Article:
SUMMERSIDE — Telling a family their loved has been killed by a drunk driver is one of the hardest things a police officer has to do, says David Griffin.
“It’s very traumatic for police officers to go to these scenes. These serious injuries and deaths are very hard to deal with,” said Griffin, who is retired from the Summerside police force and now volunteers with the East Prince chapter of MADD. “It’s very, very difficult thing to tell the families.”
It’s something he hopes no first responder will have to do this holiday season.
“These first responders are working 24-7. They are the ones that are first called and first on the scene,” added Griffin. “They are the ones that see the real tragedies, the serious injuries and the deaths.”
MADD, East Prince RCMP, Kensington and Summerside police departments, Island EMS and Island Towing are encouraging Islanders to make their job easier this holiday season by leaving their car parked after having a few drinks.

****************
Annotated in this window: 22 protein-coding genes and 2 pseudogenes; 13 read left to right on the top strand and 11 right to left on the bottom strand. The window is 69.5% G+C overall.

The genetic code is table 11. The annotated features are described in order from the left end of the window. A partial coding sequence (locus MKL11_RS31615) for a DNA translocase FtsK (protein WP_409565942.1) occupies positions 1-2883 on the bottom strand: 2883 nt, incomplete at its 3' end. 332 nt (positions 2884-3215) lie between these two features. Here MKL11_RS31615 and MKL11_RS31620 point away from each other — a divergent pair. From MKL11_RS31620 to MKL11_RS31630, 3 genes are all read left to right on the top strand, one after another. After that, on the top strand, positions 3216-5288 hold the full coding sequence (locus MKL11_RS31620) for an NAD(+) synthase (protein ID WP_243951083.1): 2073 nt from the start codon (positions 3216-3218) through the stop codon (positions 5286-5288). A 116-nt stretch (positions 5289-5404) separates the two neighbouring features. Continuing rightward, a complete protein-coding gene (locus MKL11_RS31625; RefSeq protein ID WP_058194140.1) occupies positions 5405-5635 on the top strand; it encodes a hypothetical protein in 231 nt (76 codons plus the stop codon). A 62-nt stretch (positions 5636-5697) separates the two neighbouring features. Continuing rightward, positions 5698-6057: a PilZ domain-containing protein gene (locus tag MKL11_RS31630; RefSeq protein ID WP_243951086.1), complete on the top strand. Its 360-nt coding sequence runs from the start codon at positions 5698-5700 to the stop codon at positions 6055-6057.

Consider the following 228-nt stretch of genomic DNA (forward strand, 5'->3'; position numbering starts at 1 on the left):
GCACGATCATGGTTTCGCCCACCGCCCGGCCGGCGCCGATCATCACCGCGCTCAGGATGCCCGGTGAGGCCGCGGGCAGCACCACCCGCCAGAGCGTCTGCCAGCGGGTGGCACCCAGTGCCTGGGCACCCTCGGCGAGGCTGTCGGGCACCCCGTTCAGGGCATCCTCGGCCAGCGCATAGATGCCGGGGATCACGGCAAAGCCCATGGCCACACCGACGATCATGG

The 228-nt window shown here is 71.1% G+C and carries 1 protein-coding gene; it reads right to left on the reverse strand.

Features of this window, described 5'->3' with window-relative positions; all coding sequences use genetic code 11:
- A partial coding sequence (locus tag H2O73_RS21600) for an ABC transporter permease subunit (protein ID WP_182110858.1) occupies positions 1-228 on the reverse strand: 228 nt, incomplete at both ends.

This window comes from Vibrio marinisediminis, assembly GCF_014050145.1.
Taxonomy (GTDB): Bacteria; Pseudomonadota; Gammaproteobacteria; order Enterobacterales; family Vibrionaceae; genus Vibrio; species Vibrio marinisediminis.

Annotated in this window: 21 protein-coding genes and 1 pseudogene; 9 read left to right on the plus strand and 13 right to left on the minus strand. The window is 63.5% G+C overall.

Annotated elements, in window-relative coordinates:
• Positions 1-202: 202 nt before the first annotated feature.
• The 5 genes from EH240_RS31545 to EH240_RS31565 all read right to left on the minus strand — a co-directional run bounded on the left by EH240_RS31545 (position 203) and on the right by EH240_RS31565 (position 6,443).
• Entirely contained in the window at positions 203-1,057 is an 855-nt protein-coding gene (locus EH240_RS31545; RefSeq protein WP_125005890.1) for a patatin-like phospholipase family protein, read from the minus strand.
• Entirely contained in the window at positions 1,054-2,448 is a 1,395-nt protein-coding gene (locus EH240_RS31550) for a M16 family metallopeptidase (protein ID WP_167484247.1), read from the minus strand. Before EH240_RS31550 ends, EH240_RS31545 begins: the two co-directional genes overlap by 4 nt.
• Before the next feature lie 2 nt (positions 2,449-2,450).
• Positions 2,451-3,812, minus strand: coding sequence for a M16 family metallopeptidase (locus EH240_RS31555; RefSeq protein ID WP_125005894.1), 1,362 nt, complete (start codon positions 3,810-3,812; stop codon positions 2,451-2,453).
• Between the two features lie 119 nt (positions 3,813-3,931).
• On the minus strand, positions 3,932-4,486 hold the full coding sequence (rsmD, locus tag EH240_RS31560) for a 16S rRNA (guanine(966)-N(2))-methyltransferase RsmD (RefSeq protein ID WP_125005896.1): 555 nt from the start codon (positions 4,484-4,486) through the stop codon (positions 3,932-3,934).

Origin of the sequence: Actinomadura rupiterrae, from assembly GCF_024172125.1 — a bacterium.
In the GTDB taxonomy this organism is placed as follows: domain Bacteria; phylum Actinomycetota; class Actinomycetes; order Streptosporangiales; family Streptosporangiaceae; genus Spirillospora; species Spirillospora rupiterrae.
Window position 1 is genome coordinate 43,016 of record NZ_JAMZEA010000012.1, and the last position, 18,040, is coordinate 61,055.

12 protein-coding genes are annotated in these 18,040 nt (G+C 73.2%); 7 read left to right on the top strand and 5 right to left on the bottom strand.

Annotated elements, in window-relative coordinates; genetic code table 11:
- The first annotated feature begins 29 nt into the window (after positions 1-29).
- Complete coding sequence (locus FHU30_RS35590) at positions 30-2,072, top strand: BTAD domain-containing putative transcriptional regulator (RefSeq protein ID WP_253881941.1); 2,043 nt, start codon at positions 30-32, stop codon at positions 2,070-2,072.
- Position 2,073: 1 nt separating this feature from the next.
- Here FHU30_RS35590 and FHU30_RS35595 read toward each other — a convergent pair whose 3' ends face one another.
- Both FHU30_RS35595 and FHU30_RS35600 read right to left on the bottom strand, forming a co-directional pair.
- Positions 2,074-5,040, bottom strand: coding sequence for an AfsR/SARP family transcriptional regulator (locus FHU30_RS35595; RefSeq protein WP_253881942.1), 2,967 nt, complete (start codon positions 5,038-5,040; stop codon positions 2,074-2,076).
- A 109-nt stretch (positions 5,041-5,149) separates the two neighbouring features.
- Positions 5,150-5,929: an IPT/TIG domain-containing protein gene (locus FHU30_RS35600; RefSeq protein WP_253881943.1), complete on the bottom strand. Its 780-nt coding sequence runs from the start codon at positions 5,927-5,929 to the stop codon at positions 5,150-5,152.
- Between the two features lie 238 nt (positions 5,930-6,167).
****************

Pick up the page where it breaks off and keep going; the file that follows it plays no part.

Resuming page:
Law enforcement agencies in Prince County will be out in full force in the coming weeks conducting integrated roadside checks, one of which was held late last week.
In 2011, seven of the 17 fatal collisions on P.E.I. involved alcohol. Of the nine fatal crashes on Island roads so far this year, five involved alcohol.
“The biggest message, of course, is don’t drink and drive. Right now, we’re really pushing the fact that if you see an impaired driver or suspect an impaired driver, call 911,” said Griffin. “Use a designated driver, walk, take a taxi or stay if you are going to be drinking.”
Over the weekend, Kings County RCMP arrested two impaired drivers, pointing out in one incident it would have cost one driver $20 to take a cab home.
Now, if convicted, that person could be fined a minimum of $1,000 and lose his driving privileges for at least a year.
Griffin said the number incidences of impaired driving are troublesome, noting that P.E.I. has the third highest rate of convictions for drunk driving in the country.
“MADD across Canada recognizes that impaired driving causing serious injury or death is a very serious problem,” he added. “We’re trying to change that through our efforts and, hopefully, it is going to work.”